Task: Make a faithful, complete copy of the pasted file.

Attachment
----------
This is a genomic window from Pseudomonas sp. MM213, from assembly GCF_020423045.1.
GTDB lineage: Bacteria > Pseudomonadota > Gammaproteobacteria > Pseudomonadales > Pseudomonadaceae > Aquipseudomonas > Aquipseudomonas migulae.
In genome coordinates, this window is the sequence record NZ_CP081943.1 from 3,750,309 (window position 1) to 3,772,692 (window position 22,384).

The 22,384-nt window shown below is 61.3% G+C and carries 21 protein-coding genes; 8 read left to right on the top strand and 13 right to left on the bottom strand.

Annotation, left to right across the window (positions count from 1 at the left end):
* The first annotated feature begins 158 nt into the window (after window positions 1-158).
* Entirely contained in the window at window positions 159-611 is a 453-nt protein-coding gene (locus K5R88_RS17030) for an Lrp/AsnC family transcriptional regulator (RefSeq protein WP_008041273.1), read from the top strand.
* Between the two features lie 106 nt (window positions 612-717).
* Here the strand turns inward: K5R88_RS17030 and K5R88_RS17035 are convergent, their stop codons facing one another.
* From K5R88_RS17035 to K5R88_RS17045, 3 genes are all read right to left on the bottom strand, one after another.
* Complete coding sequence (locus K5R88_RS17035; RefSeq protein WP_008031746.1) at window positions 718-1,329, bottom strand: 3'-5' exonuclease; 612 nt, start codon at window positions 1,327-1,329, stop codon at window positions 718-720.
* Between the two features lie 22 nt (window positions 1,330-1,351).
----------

This is a genomic window from Pseudomonas sp. MM213, from assembly GCF_020423045.1.
GTDB lineage: Bacteria > Pseudomonadota > Gammaproteobacteria > Pseudomonadales > Pseudomonadaceae > Aquipseudomonas > Aquipseudomonas migulae.
In genome coordinates, this window is the sequence record NZ_CP081943.1 from 3,750,309 (window position 1) to 3,772,692 (window position 22,384).

The 22,384-nt window shown below is 61.3% G+C and carries 21 protein-coding genes; 8 read left to right on the top strand and 13 right to left on the bottom strand.

Annotation, left to right across the window (positions count from 1 at the left end):
* The first annotated feature begins 158 nt into the window (after window positions 1-158).
* Entirely contained in the window at window positions 159-611 is a 453-nt protein-coding gene (locus K5R88_RS17030) for an Lrp/AsnC family transcriptional regulator (RefSeq protein WP_008041273.1), read from the top strand.
* Between the two features lie 106 nt (window positions 612-717).
* Here the strand turns inward: K5R88_RS17030 and K5R88_RS17035 are convergent, their stop codons facing one another.
* From K5R88_RS17035 to K5R88_RS17045, 3 genes are all read right to left on the bottom strand, one after another.
* Complete coding sequence (locus K5R88_RS17035; RefSeq protein WP_008031746.1) at window positions 718-1,329, bottom strand: 3'-5' exonuclease; 612 nt, start codon at window positions 1,327-1,329, stop codon at window positions 718-720.
* Between the two features lie 22 nt (window positions 1,330-1,351).